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Gary Paulsen, the acclaimed and prolific children’s author who often drew attention to his rural likeness and sweeping adventures to stories like “Hachet,” “Bryan’s Winter” and “Dogsong,” has died at the age of 82.

Random House Children’s Books announced that Paulson died “suddenly” on Wednesday, but did not immediately provide further details. Literary agent Jennifer Flannery told The Associated Press that he died at his home in New Mexico, where he lived with his third wife, Ruth Wright Paulsen, an artist who illustrated some of his work.


The author of more than 100 books, with sales of over 35 million, Paulson was a three-time finalist for the John Newbery Medal for Best Children’s Book of the Year and the recipient of the American Library Association’s Margaret A. Edwards Award for Lifetime Achievement in 1997 Were.

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He was a native of Minnesota, deeply identified with the outdoors, whether sailing on the Pacific Ocean, hiking in New Mexico or racing the Alaskan dogs, weathering the cold of the Iditarod. For some time he lived in a cabin in rural Minnesota, where he finished his first novel, “The Special War”, and on a houseboat in the Pacific Ocean. He spent his later years on a remote farm in New Mexico, a bearded outsider sometimes compared to Ernest Hemingway.

“I can’t live in cities anymore,” he told The New York Times in 2006. “Last time I was in Santa Fe, I wasn’t there 20 minutes before the brewery almost knocked a tourist down the stairs. From my wife’s gallery.”

“I can’t live in towns anymore. The last time I was in Santa Fe, I wasn’t there 20 minutes before the brewery nearly dragged a tourist up the stairs of my wife’s gallery.”

– Gary Paulsen

Paulsen received the Newbery Honor Award for “Hachet,” “The Winter Room” and “Dogsong,” about a young Native Alaskan in search of a simpler past and old ways. He also wrote hundreds of articles, poetry, historical fiction and such non-fiction works as the memoir “Gone to the Woods: Surviving a Lost Childhood,” which came out earlier this year. His final novel, “Northwind,” will be published in January by Farrar, Strauss and Giroux Books for Younger Readers.

‘Hatchet’ novel

Many readers knew him best for his “hatchet” novels, beginning with the 1986 release, in which 13-year-old Brian Robson survives a plane crash and spends weeks in the woods, his Depends on the hatchet given by the mother. Him.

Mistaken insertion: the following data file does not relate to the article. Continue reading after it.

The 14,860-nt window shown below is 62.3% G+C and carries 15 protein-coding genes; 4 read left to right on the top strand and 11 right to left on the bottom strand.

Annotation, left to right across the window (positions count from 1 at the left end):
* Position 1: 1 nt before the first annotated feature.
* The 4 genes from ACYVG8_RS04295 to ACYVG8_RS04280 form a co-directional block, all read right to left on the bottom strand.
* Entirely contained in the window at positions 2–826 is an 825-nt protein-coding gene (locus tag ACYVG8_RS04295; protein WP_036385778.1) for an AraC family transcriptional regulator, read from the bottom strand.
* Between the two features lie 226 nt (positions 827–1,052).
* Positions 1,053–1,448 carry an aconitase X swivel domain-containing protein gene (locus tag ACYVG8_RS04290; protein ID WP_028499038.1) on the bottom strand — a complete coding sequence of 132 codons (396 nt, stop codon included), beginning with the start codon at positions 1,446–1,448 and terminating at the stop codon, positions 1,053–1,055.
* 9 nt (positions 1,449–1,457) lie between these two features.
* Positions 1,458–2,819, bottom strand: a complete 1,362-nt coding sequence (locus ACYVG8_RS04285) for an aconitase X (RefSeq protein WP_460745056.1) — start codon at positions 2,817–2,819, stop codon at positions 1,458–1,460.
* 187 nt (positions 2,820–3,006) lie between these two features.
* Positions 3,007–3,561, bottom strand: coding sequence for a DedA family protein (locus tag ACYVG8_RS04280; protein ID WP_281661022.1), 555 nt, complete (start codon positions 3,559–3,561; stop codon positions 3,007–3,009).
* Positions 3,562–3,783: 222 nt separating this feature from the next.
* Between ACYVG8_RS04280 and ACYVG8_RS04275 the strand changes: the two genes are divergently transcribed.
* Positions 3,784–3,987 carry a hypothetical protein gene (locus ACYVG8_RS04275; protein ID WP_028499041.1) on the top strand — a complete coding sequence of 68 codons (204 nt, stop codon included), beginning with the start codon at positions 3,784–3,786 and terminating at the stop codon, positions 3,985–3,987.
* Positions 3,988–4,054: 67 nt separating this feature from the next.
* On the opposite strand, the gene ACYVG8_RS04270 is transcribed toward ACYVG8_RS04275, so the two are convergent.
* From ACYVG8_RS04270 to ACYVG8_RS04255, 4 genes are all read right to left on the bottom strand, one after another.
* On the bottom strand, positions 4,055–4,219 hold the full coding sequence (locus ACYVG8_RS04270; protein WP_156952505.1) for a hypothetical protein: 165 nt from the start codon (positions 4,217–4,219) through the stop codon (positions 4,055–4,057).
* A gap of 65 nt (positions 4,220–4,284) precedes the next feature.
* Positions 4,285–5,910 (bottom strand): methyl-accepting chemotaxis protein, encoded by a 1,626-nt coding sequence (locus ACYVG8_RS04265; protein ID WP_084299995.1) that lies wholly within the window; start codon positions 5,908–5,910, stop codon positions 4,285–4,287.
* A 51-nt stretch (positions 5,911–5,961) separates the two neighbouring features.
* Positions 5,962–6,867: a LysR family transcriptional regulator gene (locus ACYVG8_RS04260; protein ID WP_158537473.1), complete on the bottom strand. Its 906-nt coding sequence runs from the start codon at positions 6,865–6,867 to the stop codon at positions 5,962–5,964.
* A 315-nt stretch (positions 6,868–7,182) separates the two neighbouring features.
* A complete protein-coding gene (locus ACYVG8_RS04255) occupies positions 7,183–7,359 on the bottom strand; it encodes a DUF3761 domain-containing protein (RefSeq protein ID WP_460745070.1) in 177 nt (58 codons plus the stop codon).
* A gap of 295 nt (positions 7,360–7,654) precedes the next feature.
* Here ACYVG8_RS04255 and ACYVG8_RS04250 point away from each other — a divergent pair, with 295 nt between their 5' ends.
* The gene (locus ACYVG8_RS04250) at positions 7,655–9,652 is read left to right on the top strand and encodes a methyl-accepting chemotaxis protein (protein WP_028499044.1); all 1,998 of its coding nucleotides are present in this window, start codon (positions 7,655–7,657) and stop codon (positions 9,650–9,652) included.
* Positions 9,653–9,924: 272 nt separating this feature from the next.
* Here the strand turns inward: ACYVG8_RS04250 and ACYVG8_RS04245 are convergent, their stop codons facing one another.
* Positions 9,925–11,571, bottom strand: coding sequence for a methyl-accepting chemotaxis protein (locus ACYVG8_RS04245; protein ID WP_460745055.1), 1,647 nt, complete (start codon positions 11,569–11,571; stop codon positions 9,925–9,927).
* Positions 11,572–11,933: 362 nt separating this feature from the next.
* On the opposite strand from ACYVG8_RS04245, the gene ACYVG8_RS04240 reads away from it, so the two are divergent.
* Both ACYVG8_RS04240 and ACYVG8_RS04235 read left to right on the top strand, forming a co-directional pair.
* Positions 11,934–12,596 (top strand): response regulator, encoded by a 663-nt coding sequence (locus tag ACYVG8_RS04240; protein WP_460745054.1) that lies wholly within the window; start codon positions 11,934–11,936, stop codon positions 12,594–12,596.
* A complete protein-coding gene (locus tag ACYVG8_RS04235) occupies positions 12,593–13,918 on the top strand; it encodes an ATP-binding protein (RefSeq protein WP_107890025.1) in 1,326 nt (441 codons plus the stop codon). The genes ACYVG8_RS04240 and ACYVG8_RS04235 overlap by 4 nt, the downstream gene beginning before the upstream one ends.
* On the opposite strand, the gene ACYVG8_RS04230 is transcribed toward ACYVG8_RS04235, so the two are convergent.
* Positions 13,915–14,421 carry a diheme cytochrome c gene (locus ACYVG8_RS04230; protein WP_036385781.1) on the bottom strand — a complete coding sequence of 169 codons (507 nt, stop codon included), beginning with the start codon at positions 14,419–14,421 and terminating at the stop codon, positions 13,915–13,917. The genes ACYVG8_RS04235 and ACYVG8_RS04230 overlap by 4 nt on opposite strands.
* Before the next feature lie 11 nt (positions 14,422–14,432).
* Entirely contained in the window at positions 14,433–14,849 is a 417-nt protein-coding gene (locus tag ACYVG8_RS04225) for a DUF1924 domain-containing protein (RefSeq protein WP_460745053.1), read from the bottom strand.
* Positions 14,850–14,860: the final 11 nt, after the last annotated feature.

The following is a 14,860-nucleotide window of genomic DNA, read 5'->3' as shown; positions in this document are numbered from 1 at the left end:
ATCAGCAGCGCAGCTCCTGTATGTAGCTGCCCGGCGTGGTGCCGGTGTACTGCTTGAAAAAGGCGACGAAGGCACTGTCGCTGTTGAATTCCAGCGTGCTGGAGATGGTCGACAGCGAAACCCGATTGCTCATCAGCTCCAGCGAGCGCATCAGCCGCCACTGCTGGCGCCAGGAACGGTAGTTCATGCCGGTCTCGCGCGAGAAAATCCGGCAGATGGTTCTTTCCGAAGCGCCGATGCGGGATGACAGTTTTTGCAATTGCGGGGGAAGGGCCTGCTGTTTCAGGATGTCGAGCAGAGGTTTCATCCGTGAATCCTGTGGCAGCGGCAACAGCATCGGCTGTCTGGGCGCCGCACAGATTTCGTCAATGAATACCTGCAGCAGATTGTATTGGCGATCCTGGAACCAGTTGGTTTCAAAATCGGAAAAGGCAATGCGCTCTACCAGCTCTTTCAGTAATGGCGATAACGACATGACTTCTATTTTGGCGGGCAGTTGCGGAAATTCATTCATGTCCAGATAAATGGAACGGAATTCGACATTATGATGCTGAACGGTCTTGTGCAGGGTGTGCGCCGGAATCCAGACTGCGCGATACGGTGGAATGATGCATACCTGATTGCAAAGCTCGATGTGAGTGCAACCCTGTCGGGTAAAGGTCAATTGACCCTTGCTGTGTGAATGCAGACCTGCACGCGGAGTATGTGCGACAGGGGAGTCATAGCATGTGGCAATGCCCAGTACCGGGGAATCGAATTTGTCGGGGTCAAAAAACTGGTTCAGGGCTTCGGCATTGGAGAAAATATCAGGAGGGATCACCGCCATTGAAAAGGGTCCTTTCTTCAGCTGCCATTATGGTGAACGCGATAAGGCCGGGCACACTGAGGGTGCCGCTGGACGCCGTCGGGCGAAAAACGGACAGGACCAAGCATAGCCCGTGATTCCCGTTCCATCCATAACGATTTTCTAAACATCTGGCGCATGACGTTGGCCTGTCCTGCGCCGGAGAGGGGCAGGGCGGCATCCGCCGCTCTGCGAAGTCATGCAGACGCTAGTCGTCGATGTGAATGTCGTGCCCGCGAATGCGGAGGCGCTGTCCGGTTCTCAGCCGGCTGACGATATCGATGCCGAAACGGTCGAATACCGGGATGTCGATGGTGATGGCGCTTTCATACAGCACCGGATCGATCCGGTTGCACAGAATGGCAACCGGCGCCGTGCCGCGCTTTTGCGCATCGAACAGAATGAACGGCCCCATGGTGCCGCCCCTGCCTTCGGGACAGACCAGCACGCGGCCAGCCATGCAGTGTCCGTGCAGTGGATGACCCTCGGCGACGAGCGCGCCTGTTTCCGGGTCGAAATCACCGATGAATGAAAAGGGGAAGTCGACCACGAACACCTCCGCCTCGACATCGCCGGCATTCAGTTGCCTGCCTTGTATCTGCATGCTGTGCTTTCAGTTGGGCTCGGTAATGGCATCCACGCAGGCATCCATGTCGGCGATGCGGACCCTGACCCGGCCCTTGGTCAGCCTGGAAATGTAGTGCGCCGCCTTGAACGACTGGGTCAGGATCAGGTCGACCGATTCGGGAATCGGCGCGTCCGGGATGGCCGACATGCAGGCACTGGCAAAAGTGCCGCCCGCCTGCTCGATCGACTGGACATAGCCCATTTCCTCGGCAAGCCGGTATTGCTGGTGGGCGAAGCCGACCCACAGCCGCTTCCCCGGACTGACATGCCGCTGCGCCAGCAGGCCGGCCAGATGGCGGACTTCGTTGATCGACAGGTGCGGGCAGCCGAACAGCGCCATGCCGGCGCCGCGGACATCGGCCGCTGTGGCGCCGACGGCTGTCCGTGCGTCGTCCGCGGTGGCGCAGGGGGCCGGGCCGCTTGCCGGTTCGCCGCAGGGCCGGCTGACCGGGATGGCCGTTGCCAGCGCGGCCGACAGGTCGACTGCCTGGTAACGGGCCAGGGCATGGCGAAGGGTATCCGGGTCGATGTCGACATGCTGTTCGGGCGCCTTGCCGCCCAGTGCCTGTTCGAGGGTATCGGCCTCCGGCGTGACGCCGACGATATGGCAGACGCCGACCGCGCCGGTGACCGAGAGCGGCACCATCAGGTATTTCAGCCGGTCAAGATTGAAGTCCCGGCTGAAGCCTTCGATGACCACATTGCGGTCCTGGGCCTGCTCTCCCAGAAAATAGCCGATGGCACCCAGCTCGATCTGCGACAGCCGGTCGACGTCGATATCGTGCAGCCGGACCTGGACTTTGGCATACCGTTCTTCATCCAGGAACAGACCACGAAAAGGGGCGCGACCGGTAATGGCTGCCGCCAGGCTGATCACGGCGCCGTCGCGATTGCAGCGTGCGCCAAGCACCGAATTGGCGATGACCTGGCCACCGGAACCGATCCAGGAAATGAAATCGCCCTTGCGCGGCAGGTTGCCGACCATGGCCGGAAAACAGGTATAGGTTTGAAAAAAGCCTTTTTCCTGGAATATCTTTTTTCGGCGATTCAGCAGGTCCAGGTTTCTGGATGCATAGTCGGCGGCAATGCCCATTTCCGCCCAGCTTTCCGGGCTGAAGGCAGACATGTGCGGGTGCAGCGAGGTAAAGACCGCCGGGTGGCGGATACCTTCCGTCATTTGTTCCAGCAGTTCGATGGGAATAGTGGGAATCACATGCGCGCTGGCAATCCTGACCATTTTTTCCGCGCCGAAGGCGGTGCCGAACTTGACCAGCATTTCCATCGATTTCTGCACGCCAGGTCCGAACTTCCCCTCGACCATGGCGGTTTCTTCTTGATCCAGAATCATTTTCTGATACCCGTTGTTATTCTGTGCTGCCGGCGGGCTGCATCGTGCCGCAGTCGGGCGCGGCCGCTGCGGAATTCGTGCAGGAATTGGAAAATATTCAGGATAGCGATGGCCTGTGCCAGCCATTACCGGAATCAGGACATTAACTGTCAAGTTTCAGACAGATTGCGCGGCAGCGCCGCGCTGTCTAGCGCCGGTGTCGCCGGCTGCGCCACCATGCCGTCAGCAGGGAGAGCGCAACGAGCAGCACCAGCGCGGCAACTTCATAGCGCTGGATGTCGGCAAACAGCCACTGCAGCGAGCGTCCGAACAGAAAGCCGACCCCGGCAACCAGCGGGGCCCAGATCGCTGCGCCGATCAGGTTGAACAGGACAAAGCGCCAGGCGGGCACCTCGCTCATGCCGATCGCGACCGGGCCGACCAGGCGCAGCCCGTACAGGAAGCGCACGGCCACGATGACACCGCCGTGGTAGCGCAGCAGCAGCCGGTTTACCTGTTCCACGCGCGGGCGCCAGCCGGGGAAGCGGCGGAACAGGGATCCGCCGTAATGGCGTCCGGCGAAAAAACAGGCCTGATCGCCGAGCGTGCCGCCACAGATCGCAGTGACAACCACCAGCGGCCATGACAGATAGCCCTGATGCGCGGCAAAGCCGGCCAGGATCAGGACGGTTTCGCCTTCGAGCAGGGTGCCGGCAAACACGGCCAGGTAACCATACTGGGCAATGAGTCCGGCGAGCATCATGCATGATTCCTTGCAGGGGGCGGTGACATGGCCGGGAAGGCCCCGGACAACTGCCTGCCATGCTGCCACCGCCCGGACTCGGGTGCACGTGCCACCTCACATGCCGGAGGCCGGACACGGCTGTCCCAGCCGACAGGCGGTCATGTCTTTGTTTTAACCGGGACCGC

In an introduction to the 30th anniversary edition of the book, Paulsen wrote that the novel “came from the darkest part of his childhood”, when Books and Woods survived the pitiful marriage of his parents and the pain of his own social isolation. Were.

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“On my own, under trees or on a lake or by a river, I was safe and as far from danger as I ever was,” he wrote. “In the woods, I was at ease. I learned the rules and I not only survived, I thrived. Jungle and books are the only reason I found my childhood in one piece.”

The “Hachet” series continued with “The River,” “Bryan’s Winter,” in which Paulsen envisioned an alternate ending for the first novel, “Bryan’s Return” and “Brian Hunt.” He also brought out series such as Francis Tuckett Adventure Books and Murphy Westerns.

army veteran

Paulson, who grew up in Thief River Falls, Minnesota, had a lot of personal experience for her work. He would remember that his parents had become so debilitated by anger and alcoholism that he was essentially taking care of himself in his early teens, even hunting his own food with a makeshift bow and arrow. was doing. He graduated from high school, attended Bemidji State University to raise his own tuition money and, in his early 20s, served in the US military. He had been a devoted reader since his teens, when he stayed at a local library on a cold winter’s day, and in his mid-20s he felt so compelled to write that he abruptly quit his job as an aerospace engineer in California. Gave.

“The need to write hit me like a brick. I had a career and a family and a house and a retirement plan and I did everything that responsible adults do. Suddenly, irreversibly, I knew how to write. ,” he explained in the introduction to the “Hachet” anniversary edition. “I edited a messy men’s magazine and, every night, I worked on short stories and articles for two editors who shredded me every morning.

“He didn’t leave a single sentence unfinished, but he taught me to write clearly and fast. And dancing with words gave me a joy and a purpose I’ve been looking for all my life.”